Claire left, with Minnie driving. Sarah stood there for a long time. She couldn’t believe that her daughter had come and gone–so very quickly. It was as if she had not appeared at all. The proof was in the empty pie tin.

She couldn’t, or didn’t want to, move. For a few moments, Sarah forgot why she was standing there and then finally closed the door, feeling very tired and weak. All she wanted to do was go to bed and dream, and relive things that made sense. Once again in bed, Sarah picked up a book she had been reading since it had come out in March:  Mark Z. Danielewski’s House of Leaves. It was a different kind of read, ergodic literature they called it, but it made sense to Sarah as much as anything could. She kept track of her place with a bookmark. As she read, her eyes closed and would lift again. Dappled sunlight spread across her quilt, swaying with trees and flower petals blowing outside.

A knock on the door startled her. She put down the book on a cherry wood nightstand and was relieved to see Charlie had arrived after all. He was dressed in that fisherman garb again, silly Charlie. Minnie was not yet back, surprisingly.

“I am so glad it’s you,” Sarah told him. “Claire is going back home. Minnie took her to the airport. I am afraid in my old age that I forgot to lock the door.”

“I still have the key, anyway,” he said with a wink.

“I feel like we just met,” Sarah said. “I need to get up, freshen my face. Why don’t you wait downstairs? Maybe we can get a drink, go for a walk. Or have some dinner?”

“Sure,” he answered. “But it’s only me. I’ve seen you in every way imaginable.”

She threw a pillow at him. “But it’s been a long time. I want to give my best impression going forward.”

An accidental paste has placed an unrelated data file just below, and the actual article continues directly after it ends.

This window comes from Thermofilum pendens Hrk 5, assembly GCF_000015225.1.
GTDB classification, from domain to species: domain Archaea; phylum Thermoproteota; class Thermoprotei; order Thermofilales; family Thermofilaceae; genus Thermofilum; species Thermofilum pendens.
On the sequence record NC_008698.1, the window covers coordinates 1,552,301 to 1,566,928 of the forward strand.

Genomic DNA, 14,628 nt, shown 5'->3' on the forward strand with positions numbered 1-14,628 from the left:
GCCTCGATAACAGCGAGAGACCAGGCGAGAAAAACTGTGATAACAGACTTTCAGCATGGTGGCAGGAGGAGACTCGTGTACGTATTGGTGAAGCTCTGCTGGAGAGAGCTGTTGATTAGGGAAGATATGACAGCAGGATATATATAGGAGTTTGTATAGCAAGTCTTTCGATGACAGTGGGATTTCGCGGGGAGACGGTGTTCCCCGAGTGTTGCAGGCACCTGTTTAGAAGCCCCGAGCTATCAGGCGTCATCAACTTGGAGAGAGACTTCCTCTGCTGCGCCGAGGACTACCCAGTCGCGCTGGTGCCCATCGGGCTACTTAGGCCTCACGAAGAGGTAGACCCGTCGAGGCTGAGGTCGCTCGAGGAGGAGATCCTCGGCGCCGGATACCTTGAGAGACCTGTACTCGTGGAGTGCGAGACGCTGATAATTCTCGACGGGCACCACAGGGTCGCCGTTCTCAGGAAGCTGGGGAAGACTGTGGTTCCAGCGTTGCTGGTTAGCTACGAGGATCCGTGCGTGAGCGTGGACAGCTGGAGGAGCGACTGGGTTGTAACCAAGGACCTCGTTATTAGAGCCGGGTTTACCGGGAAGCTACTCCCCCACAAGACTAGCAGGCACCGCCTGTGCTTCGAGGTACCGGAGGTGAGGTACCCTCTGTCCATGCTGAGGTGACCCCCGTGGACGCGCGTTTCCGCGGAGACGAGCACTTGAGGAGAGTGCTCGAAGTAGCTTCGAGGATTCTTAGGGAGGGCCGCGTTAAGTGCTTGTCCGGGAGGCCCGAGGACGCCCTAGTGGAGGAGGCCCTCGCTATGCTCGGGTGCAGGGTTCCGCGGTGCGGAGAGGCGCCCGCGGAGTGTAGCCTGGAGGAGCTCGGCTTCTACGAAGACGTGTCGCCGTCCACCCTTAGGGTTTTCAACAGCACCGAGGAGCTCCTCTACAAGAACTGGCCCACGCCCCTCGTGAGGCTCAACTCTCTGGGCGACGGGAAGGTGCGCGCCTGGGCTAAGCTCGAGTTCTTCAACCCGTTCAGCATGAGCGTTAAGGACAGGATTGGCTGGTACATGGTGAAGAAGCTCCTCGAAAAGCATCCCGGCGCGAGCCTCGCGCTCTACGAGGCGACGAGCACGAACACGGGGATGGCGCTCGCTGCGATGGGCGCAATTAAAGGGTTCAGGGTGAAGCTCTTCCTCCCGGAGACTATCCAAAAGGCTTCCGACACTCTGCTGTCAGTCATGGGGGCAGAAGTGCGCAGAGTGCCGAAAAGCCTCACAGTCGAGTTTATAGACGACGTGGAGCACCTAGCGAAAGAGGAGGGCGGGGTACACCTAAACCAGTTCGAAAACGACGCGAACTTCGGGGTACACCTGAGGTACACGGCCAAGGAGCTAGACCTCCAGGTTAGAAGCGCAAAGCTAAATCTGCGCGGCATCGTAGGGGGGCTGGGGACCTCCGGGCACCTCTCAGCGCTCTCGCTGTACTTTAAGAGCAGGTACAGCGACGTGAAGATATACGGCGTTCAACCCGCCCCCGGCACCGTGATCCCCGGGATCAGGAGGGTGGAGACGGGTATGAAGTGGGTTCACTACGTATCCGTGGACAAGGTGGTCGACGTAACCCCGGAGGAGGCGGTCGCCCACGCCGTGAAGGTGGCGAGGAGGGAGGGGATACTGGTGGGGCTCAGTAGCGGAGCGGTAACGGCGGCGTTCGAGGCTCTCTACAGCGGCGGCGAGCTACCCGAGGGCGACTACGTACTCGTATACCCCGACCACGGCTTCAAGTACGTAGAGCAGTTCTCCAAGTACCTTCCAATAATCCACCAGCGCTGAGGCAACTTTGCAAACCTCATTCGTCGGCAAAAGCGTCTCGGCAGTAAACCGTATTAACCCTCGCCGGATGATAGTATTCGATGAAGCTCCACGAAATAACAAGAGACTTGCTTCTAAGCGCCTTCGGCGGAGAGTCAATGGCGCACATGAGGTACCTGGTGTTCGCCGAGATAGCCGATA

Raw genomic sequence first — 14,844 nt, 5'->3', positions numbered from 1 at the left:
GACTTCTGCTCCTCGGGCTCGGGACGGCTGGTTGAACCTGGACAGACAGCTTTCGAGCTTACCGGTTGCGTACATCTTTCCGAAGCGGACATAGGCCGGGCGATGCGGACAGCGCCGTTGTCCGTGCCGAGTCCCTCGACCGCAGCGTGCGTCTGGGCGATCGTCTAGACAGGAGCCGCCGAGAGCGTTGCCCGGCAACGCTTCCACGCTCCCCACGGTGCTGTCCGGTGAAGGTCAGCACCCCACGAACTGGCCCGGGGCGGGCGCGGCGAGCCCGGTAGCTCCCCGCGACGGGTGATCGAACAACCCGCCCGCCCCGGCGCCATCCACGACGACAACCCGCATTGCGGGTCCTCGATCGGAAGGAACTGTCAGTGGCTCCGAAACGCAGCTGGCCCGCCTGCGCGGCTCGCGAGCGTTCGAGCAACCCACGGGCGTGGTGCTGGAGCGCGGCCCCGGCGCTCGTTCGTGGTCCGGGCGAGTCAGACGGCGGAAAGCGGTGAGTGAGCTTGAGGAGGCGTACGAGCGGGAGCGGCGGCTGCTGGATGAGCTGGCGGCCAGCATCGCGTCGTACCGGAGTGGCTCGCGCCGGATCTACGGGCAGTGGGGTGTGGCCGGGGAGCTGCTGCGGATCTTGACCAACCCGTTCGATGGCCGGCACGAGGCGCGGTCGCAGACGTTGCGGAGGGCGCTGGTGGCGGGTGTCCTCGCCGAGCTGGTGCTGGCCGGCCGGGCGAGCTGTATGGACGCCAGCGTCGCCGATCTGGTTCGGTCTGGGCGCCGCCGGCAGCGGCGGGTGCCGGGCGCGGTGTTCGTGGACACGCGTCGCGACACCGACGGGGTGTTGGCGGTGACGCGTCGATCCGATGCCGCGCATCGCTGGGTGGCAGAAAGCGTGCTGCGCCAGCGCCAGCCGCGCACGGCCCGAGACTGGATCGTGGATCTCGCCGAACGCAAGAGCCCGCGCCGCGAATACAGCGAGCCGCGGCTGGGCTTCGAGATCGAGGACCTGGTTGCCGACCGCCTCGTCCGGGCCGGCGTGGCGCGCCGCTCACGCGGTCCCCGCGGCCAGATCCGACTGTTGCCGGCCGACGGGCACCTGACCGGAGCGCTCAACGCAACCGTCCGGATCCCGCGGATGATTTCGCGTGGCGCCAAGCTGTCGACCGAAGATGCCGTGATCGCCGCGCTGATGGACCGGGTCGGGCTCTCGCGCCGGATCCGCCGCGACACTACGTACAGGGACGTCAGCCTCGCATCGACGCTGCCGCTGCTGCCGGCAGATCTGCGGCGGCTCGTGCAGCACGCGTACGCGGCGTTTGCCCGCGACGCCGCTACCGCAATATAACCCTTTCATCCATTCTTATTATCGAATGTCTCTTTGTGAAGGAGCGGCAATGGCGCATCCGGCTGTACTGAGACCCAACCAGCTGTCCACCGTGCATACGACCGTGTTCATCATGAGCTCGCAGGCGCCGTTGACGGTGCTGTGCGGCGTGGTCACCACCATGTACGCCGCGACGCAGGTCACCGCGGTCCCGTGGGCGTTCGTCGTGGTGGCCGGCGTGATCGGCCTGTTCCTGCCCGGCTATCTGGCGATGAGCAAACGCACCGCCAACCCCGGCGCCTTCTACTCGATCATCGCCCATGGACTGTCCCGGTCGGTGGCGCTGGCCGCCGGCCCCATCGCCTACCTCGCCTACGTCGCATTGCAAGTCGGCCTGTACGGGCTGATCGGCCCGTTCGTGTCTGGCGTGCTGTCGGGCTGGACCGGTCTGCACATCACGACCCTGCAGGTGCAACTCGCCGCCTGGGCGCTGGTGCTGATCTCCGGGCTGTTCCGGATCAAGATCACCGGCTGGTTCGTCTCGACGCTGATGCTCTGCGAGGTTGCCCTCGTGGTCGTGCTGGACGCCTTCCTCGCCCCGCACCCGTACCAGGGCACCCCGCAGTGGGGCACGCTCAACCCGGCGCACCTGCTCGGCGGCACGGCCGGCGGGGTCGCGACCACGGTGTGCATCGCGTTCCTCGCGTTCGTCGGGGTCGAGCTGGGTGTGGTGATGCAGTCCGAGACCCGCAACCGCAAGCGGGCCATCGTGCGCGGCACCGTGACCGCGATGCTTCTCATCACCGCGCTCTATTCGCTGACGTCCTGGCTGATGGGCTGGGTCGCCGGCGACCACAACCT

Laughing, he disappeared out the door.

Sarah had not even totally gotten dressed earlier to hang out with Claire. She’d pulled on a lazy lady’s flowered mu-mu and slippers. At her vanity, she now dressed in a proper summer dress and rearranged her hair. She applied lipstick and smiled. Perfect. She didn’t even think to add shoes to the ensemble and didn’t notice until she was halfway to the door. By that time, she didn’t care.

Charlie was waiting at the open front door. Though it was later in the day than when Claire had stood in that very same spot, the look was the same–the silhouette of sunshine bordering his backside. It wasn’t until Sarah drew closer that she noticed he did not look the same as he just had a few moments ago. He looked much younger. It was like looking at one of their sons, and Claire’s feelings of romance suddenly became awkward.

“Charlie, what happened?”

“What do you mean?”

“You are the same as you when I met you.”

Charlie reached for her hand and held it up to her. Sarah had never felt so crazy in all her life. Her hand was young too. No crinkly chicken skin, she thought. Her hand was as tanned as it had been the summer she met this man. It occurred to Sarah just then that she was not, in fact, crazy. She might be losing her mind, but she was only dreaming. It didn’t matter that this dream felt more real than usual–she always used sleep to escape. Sleep was a place she could find Charlie.

He bent down to kiss her, and she melted there in the doorway. His lips were full of promise and sweetness. Those lips would pave the way for a life of children and games of concentration and debates, playing chess, and dreaming of what life would be in ten years. Little had they known then that there would come a day when they would look back, dreaming of what they had been before. Charlie escorted Sarah outside, to a day in which the sun would fade soon over the Pacific. They strolled, hand in hand, forever.

The featured image is one my husband took in Oahu.